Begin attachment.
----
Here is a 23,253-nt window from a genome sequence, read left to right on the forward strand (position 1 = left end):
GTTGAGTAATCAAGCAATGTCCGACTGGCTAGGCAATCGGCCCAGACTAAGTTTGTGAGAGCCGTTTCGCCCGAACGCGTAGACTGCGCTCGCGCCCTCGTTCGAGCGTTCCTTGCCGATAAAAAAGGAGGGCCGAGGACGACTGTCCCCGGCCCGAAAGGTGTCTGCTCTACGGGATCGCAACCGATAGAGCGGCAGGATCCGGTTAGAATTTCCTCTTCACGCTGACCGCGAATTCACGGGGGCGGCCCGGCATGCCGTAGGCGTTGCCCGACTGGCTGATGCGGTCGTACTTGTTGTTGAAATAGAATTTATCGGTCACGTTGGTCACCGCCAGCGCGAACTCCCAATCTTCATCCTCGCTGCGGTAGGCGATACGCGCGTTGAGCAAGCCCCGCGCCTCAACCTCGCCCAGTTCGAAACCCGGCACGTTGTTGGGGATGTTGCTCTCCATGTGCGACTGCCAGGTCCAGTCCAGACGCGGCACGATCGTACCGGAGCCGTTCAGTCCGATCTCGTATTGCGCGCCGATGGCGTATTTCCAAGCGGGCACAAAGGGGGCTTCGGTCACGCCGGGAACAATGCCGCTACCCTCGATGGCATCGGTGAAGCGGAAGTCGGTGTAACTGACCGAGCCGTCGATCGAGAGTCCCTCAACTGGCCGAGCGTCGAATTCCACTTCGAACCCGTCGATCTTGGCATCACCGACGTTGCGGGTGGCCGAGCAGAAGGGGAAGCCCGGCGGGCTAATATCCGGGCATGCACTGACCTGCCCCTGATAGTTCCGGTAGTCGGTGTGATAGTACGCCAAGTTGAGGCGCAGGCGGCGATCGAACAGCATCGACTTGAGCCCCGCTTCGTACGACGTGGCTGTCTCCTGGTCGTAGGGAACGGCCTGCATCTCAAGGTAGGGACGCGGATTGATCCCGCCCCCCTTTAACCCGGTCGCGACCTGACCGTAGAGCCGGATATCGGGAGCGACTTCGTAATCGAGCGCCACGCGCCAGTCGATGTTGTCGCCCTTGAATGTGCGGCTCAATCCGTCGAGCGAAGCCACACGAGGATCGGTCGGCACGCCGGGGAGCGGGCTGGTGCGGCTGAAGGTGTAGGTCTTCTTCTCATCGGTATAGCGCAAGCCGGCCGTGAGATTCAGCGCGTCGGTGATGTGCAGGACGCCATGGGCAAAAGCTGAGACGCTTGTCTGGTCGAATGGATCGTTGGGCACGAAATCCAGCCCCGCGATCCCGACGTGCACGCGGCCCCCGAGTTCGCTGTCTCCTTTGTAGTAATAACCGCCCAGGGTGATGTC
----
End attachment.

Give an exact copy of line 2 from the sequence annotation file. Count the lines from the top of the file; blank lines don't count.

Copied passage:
GTTGAGTAATCAAGCAATGTCCGACTGGCTAGGCAATCGGCCCAGACTAAGTTTGTGAGAGCCGTTTCGCCCGAACGCGTAGACTGCGCTCGCGCCCTCGTTCGAGCGTTCCTTGCCGATAAAAAAGGAGGGCCGAGGACGACTGTCCCCGGCCCGAAAGGTGTCTGCTCTACGGGATCGCAACCGATAGAGCGGCAGGATCCGGTTAGAATTTCCTCTTCACGCTGACCGCGAATTCACGGGGGCGGCCCGGCATGCCGTAGGCGTTGCCCGACTGGCTGATGCGGTCGTACTTGTTGTTGAAATAGAATTTATCGGTCACGTTGGTCACCGCCAGCGCGAACTCCCAATCTTCATCCTCGCTGCGGTAGGCGATACGCGCGTTGAGCAAGCCCCGCGCCTCAACCTCGCCCAGTTCGAAACCCGGCACGTTGTTGGGGATGTTGCTCTCCATGTGCGACTGCCAGGTCCAGTCCAGACGCGGCACGATCGTACCGGAGCCGTTCAGTCCGATCTCGTATTGCGCGCCGATGGCGTATTTCCAAGCGGGCACAAAGGGGGCTTCGGTCACGCCGGGAACAATGCCGCTACCCTCGATGGCATCGGTGAAGCGGAAGTCGGTGTAACTGACCGAGCCGTCGATCGAGAGTCCCTCAACTGGCCGAGCGTCGAATTCCACTTCGAACCCGTCGATCTTGGCATCACCGACGTTGCGGGTGGCCGAGCAGAAGGGGAAGCCCGGCGGGCTAATATCCGGGCATGCACTGACCTGCCCCTGATAGTTCCGGTAGTCGGTGTGATAGTACGCCAAGTTGAGGCGCAGGCGGCGATCGAACAGCATCGACTTGAGCCCCGCTTCGTACGACGTGGCTGTCTCCTGGTCGTAGGGAACGGCCTGCATCTCAAGGTAGGGACGCGGATTGATCCCGCCCCCCTTTAACCCGGTCGCGACCTGACCGTAGAGCCGGATATCGGGAGCGACTTCGTAATCGAGCGCCACGCGCCAGTCGATGTTGTCGCCCTTGAATGTGCGGCTCAATCCGTCGAGCGAAGCCACACGAGGATCGGTCGGCACGCCGGGGAGCGGGCTGGTGCGGCTGAAGGTGTAGGTCTTCTTCTCATCGGTATAGCGCAAGCCGGCCGTGAGATTCAGCGCGTCGGTGATGTGCAGGACGCCATGGGCAAAAGCTGAGACGCTTGTCTGGTCGAATGGATCGTTGGGCACGAAATCCAGCCCCGCGATCCCGACGTGCACGCGGCCCCCGAGTTCGCTGTCTCCTTTGTAGTAATAACCGCCCAGGGTGATGTC